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California's Brown orders new DNA testing in old murder case

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California Gov. Jerry Brown ordered new DNA tests that a condemned inmate says could clear him in a 35-year-old quadruple murder case, which has drawn national attention.

On Monday, Brown ordered new testing on four pieces of evidence that Kevin Cooper and his attorneys say will show he was framed for the 1983 Chino Hills hatchet and knife killings of four people. The items that will be tested are a tan T-shirt and orange towel found near the scene and the hatchet handle and sheath.

Brown also appointed a retired Los Angeles County Superior Court judge to serve as a special master overseeing the case.

Cooper was convicted in 1985 of killing Doug and Peggy Ryen, their 10-year-old daughter Jessica and 11-year-old neighbor Christopher Hughes. Prosecutors say Cooper’s claims of innocence have been disproven multiple times, including by prior DNA testing, but Cooper and his attorney argue evidence against him was planted.

“I take no position as to Mr. Cooper’s guilt or innocence at this time, but colorable factual questions have been raised about whether advances in DNA technology warrant limited retesting of certain physical evidence in this case,” Brown wrote in his executive order.

New York Times’ columnist Nicholas Kristof, U.S. Sen. Kamala Harris, state Treasurer John Chiang and reality television star Kim Kardashian are among people who called for Brown to order new DNA tests. Cooper had his execution stayed in 2004, which drew national attention at the time.

The purpose of the new testing, he wrote, is to determine whether another suspect’s DNA or the DNA of any other identifiable suspect is on the items. If the tests reveal no new DNA or DNA that cannot be traced to a person, “this matter should be closed,” Brown wrote.

Two previous tests showed Cooper, 60, was the killer, argued San Bernardino County District Attorney Mike Ramos. He previously said the tests proved Cooper had been in the home of the Ryens, smoked cigarettes in their stolen station wagon, and that Cooper’s blood and the blood of at least one victim was on a T-shirt found by the side of a road leading away from the murders.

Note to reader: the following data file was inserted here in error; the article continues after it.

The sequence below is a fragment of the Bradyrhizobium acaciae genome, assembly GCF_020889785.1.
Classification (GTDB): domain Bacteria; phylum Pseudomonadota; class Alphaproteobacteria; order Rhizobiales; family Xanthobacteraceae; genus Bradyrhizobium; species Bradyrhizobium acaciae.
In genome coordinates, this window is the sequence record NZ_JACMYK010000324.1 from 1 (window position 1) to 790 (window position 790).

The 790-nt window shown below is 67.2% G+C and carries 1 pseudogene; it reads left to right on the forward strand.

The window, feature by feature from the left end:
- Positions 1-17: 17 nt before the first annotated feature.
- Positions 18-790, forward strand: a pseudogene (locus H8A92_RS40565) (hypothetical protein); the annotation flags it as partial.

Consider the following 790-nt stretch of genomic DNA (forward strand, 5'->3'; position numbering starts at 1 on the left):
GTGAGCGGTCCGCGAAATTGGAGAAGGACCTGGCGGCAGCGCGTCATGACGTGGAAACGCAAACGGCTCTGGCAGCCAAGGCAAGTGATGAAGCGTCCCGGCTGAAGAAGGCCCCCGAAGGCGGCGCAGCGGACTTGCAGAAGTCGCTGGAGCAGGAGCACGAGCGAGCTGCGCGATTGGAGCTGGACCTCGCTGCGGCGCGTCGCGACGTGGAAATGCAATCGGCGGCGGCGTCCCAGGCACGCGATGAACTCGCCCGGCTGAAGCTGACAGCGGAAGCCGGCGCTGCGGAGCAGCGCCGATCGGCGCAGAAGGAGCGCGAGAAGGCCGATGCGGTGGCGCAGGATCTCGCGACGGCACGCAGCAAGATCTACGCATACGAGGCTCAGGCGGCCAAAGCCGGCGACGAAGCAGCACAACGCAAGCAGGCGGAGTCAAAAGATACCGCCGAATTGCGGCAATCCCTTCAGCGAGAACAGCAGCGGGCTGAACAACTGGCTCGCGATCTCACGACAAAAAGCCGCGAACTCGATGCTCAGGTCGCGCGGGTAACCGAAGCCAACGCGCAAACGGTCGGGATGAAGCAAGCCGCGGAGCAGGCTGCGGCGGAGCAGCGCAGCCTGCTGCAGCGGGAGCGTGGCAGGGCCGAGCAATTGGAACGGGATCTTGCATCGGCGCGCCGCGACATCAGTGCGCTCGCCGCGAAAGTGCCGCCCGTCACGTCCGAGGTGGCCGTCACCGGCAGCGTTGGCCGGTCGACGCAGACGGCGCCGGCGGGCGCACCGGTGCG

Cooper’s attorney, Norman Hile, said his client’s blood was planted on the T-shirt, and that more sensitive DNA testing would show who wore it. He contends that investigators also planted other evidence to frame his client, a young black man who escaped from a nearby prison east of Los Angeles two days before the murders.

Other evidence points to the killers being white or Hispanic, Cooper’s supporters say.

A San Diego judge in 2011 blocked Cooper’s request for a third round of DNA testing.

Cooper’s scheduled execution in 2004 was stayed when a federal appellate court in San Francisco called for further review of the scientific evidence, but his appeals have been rejected by both the California and U.S. supreme courts. Former Gov. Arnold Schwarzenegger twice denied Cooper’s clemency petitions.

California hasn’t executed anyone since 2006.

Brown issued his Christmas Eve order alongside 143 pardons and 131 commutations. They are expected to be his last clemency actions as governor, but he has until he leaves office Jan. 7 to act.

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